“For example, a taxi cab driver who may be Muslim may refuse to give service to a woman who may be traveling without a male companion, in violation of their religious law,” Scottsdale attorney Jon Frutkin said.

“As it exists now, that cab driver can’t discriminate against that passenger, and perhaps after 1062, you’re going to have a bunch of court cases that will cost taxpayers a lot of money to find out whether or not it allows for discrimination on other protected classes.”

The Center for Arizona Policy, which helped draft the bill, said the bill is not anti-gay and is instead designed to protect people of faith who are being persecuted by judges. They also argued it was needed to
protect against increasingly activist federal courts and simply clarifies
existing state law.

“It is truly a disappointing day in our state and nation when lies and
personal attacks can over shadow the truth,” said Cathi Herrod, the leader of
the group.

Sen. Al Melvin, a Republican who is running for governor and voted for the
bill, said he is disappointed by the veto.

“I am sorry to hear that Gov. Brewer has vetoed this bill. I’m sure it was
a difficult choice for her, but it is a sad day when protecting liberty is
considered controversial,” Melvin said.

Democrats said it was a veiled attempt to legally discriminate against gay
people and could allow people to break nearly any law and cite religious freedom
as a defense.

Rep. Ruben Gallego, D-Phoenix, said would remain vigilant of other legislation
that could also target gays.

“The effect is that again we got a black eye,” Gallego said. “But it also
shows that Arizona can stand united.”

Democratic leaders in the legislature thanked the governor for vetoing the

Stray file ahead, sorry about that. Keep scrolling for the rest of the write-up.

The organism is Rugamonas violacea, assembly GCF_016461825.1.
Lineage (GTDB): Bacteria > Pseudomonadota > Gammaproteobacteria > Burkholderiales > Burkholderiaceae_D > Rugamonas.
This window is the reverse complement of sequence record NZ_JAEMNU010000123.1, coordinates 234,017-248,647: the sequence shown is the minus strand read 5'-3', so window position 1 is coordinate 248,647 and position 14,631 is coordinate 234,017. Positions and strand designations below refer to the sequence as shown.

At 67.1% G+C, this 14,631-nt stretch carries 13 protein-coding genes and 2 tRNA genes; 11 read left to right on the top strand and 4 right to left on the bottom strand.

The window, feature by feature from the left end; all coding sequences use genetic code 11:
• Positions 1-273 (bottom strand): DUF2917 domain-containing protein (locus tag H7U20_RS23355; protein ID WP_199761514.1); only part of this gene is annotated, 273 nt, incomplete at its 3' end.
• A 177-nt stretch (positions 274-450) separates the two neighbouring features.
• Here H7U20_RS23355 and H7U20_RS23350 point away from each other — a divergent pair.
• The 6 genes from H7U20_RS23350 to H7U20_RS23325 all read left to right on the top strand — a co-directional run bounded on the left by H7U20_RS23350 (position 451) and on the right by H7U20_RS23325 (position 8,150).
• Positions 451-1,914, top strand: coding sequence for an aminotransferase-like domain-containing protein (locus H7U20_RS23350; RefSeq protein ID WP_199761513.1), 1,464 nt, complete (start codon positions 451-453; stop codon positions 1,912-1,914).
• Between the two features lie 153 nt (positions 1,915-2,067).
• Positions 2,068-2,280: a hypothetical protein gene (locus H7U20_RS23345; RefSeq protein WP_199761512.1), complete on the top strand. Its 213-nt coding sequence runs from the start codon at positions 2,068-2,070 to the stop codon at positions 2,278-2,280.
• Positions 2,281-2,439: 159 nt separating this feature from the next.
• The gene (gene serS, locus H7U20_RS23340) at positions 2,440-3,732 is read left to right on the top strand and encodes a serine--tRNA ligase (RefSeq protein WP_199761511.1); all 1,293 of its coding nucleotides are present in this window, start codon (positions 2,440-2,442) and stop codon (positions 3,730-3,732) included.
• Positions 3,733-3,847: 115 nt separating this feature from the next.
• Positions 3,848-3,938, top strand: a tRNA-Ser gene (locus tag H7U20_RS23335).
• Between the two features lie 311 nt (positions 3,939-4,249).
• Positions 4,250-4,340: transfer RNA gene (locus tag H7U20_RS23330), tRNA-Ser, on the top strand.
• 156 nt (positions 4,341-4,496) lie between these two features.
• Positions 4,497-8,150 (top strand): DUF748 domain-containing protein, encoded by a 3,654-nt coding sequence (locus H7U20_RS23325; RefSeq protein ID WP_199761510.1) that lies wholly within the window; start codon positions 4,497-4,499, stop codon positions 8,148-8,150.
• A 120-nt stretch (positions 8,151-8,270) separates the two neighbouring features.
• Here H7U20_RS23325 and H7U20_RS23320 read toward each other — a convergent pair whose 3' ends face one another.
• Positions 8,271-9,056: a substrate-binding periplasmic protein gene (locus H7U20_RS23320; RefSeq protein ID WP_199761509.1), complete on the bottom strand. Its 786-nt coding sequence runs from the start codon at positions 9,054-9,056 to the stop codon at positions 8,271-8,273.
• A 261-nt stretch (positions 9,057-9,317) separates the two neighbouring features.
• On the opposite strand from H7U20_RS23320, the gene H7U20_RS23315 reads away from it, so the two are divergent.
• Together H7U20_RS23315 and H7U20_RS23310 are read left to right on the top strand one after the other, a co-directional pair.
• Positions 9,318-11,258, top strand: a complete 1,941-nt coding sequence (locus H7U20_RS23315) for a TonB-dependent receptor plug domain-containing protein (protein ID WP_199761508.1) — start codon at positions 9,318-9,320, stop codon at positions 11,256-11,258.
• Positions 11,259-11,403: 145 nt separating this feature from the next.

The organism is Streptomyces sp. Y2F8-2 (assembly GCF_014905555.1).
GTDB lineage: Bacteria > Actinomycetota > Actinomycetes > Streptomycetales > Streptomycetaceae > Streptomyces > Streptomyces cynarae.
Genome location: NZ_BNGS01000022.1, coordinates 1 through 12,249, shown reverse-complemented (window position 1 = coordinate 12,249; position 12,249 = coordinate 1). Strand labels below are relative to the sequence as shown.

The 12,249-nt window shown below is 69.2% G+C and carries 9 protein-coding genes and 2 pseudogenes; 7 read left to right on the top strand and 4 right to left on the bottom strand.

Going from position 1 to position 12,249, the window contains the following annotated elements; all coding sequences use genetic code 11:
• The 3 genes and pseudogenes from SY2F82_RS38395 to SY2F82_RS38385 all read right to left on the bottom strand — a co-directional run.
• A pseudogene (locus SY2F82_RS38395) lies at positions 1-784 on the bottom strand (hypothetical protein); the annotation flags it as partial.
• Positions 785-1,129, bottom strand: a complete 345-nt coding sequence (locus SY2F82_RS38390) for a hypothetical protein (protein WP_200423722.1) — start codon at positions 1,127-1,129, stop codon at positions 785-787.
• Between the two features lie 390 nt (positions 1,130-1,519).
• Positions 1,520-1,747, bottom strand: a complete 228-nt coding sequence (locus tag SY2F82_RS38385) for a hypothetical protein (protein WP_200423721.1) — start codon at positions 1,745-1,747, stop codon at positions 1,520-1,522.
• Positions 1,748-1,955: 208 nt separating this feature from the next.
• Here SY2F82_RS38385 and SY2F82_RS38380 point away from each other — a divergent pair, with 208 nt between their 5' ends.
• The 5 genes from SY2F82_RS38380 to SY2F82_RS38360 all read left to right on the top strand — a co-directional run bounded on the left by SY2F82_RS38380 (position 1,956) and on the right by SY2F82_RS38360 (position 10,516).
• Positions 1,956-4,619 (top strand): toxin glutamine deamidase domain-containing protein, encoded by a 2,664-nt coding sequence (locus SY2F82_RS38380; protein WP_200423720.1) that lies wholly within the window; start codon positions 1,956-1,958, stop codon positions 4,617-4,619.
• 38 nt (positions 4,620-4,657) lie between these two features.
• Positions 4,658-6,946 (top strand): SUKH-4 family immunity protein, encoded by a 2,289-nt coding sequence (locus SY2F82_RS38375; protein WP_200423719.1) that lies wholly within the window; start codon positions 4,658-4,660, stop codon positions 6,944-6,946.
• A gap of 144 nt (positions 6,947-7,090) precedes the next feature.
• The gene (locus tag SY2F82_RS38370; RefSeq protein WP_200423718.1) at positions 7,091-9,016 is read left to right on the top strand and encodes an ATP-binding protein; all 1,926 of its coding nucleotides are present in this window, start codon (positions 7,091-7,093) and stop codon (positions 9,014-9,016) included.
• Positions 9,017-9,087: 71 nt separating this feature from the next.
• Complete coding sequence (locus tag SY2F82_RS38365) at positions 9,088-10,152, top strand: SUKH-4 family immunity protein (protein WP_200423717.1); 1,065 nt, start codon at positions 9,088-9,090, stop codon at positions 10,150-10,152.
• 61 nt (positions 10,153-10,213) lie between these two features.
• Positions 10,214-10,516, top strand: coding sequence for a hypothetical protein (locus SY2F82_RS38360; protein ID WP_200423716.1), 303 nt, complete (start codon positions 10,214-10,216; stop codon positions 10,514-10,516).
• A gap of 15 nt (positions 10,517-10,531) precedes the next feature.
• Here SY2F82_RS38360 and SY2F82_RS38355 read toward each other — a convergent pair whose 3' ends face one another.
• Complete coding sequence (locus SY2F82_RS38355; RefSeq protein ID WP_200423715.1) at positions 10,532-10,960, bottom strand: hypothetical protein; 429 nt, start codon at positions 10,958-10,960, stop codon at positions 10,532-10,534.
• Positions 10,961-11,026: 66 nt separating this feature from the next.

bill, but they said it should not have ever made it to her desk.

“It’s time to move Arizona forward and make sure that something like Senate
Bill 1062 never happens again,” Senate Minority Leader Anna Tovar said. “It’s
time to show the nation and the world what Arizona is truly about.”

In the days leading up to the decision there were protests and the bill was the focus of national attention.

A New York Times story said the governor’s office had gotten more than 100,000 responses regarding the bill by Monday morning.

Similar religious-protection legislation has been introduced in Ohio,
Mississippi, Idaho, South Dakota, Tennessee and Oklahoma, but Arizona’s plan is
the only one that has been passed by a state legislature. The legislation was
withdrawn in Ohio on Wednesday, and similar bills are stalled in Idaho and
Kansas.

The push in Arizona comes as an increasing number of conservative states
grapple with ways to counter the growing legality of gay marriage. Arizona has a
ban on gay marriage.

Federal judges have recently struck down those bans in Utah, Oklahoma and
Virginia, but those decisions are under appeal.

On Wednesday, a federal judge declared Texas’ ban on gay marriage
unconstitutional, but he left it in place until an appeals court can rule on the
case.

The Associated Press contributed to this report.